In July 2014, Cisco IT turned on the Application Centric Infrastructure (ACI) fabric for the first time in our San Jose engineering data center. Since then, we’ve been busy building out the ACI fabric in our U.S. production centers and beginning the process of migrating workloads. In phases, we’ll migrate our global infrastructure footprint to ACI within two years. Running on our internal cloud platform called Cisco IT Elastic Infrastructure Services (CITEIS), ACI provides flexibility and elasticity across the data center that wasn’t possible before. So far the results have been better than even we expected.
Compute and storage optimization. Our existing data center configuration is made up of physically separated pods, or zones, which result in compute and storage resources being physically locked when requested by application owners. We figure that 15 to 30 percent of our compute infrastructure alone isn’t being used. In addition to this “vertical lock-in,” VMs can’t tap into free compute capacity from other Cisco UCS clusters. On the other hand, the ACI fabric enables horizontal scaling, or a compute striping model, whereby applications can flexibly tap into any available compute or storage. Stripes (logical computing units) span horizontally across UCS clusters attached to different ACI leaf nodes. Workloads traverse multiple UCS domains because they can be placed on any UCS blade within the stripe. Any application can use any reserve or unused resources. No more stranded capacity.
Simplified consumption. Automation and software-defined networking capabilities, driven by the Cisco Application Policy Infrastructure Controller (APIC), have enabled us to implement a self-service consumption model where application owners are empowered to allocate and manage data center resources based on their specific needs. Via a centralized CITEIS interface, users create and provision their applications and services easily and quickly. For example, developers can choose the composition and grouping of applications and how applications are distributed across data centers for resiliency. They can define their own application lifecycles and follow a continuous integration model as they build and deploy application components.
End users create application profiles that consist of endpoint groups, which are sets of instances with similar policy requirements. Instead of using forwarding constructs such as addressing or VLANs to apply connectivity and policy, ACI endpoint groups act as a container for collections of applications or application components that can be used to apply forwarding and policy logic. Freed from forwarding constructs, endpoint groups allow for better mapping of applications to the network itself, and better mapping of the network to application owners and developers. Users also manage communication between endpoint groups. So, instead of application owners having to work with a networking team to create ACLs for communication between servers, they can request the right ACLs themselves via the CITEIS portal.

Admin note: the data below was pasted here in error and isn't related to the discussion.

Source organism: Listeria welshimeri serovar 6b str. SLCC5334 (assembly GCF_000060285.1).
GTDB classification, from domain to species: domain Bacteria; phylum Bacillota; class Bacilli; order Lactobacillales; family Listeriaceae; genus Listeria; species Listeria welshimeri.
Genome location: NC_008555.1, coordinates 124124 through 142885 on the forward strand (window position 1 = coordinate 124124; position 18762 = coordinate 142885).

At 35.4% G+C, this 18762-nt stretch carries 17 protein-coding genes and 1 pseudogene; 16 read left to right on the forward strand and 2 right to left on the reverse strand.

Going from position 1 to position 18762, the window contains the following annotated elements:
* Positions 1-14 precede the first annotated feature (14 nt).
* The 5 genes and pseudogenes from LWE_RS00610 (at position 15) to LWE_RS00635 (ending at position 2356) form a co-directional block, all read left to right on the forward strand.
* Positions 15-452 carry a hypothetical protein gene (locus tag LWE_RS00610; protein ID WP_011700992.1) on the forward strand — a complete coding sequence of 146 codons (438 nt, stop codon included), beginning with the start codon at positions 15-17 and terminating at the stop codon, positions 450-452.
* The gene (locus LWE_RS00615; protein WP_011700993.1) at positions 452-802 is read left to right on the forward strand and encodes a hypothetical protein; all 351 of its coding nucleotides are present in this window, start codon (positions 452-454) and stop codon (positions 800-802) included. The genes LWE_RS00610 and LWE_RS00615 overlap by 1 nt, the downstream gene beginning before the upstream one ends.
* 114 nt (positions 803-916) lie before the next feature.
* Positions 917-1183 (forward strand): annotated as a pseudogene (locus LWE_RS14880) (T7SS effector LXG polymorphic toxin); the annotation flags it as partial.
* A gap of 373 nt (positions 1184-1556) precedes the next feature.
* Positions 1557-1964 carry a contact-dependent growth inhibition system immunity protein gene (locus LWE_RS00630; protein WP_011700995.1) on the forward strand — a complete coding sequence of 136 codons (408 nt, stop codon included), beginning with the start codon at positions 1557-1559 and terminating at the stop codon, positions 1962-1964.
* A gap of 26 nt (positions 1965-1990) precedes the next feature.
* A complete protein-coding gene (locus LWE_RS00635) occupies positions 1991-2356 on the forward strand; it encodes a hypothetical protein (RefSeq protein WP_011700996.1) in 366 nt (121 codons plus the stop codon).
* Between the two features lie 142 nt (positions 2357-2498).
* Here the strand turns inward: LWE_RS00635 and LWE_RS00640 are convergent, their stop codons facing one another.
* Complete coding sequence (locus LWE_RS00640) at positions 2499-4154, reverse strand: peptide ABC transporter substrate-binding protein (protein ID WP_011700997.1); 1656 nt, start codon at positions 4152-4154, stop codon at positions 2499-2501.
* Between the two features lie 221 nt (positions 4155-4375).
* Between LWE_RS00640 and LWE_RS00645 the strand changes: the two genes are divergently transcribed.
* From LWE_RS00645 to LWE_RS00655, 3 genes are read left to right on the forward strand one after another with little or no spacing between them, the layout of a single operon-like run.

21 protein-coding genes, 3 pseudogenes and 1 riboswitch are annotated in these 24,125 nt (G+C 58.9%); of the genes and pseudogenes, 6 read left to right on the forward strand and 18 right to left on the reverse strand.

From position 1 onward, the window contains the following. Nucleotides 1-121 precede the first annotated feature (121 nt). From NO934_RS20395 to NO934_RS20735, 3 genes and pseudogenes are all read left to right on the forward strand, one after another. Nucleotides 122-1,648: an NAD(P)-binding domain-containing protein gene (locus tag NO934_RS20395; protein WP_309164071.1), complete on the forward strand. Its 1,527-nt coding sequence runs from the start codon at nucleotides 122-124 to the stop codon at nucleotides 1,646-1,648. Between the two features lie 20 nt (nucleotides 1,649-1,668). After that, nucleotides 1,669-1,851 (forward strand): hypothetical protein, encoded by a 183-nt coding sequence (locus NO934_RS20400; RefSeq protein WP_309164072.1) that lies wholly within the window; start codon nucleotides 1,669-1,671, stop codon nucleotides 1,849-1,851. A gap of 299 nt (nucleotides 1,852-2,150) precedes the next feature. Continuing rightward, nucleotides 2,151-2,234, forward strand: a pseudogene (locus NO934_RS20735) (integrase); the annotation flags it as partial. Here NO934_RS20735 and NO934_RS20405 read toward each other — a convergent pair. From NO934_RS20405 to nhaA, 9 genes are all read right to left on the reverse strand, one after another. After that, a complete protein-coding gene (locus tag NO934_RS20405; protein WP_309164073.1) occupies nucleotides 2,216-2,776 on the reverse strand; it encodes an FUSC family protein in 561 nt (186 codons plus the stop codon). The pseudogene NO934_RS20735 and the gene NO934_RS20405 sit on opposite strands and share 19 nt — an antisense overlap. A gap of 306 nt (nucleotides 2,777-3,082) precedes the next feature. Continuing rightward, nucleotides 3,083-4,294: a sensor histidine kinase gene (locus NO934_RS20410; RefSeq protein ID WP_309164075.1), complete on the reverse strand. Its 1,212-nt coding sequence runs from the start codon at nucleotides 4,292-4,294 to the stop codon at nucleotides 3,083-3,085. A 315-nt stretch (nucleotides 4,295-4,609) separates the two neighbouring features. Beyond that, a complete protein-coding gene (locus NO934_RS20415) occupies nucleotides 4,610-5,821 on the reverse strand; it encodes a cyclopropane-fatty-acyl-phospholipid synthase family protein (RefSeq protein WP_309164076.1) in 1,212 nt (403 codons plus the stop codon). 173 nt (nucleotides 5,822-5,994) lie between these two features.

The endpoint groups contain policies that allow them to talk to applications and interact with each other in a secure, easily auditable way. Security is facilitated throughout the data center fabric versus having to secure individual components. As part of creating an application profile, users need to create connection points between endpoint groups using policy constructs known as contracts, which stipulate inbound and outbound permit, deny, access, and other rules and policies that define how an endpoint group communicates with other endpoint groups. In this whitelist environment, we’re basically putting application security in the hands of the people who own the data.
When it comes to audits in the ACI environment, if you set up the processes properly and partner with your auditing clients, you can eliminate a bunch of human-error mistakes and also drive down the costs and time it takes for audits. You’re auditing policies, not interviewing people or manually comparing hundreds of lines of configuration for weeks on end.
Zero downtime maintenance. Not only are we using all the resources on the floor, but we can move workloads across the data center to do maintenance. And we can secure these workloads. We understand all of the dependencies associated with them because of endpoint grouping and contracts. Automated provisioning eliminates manual errors formerly introduced by client changes. Changes that resulted in a freeze before can now be done seamlessly and with high integrity without end users even knowing.
End-to-end automated provisioning. With the unified, programmable ACI fabric, we’re doing holistic end-to-end automated provisioning. Before ACI, we made terrific strides reducing provisioning times of individual resources. We cut provisioning a VM from about 8 weeks to under 6 minutes. But with ACI, we’re provisioning the complete data center environment end to end – storage, compute, network, security, dependence mapping, platform capabilities, etc. – with a few button clicks. From development to production, all the needed resources are delivered within minutes after end users order them. Done, secured, and auditable.
By the way, you can find out more here about the products and services that make CITEIS such a powerful part of our cloud strategy.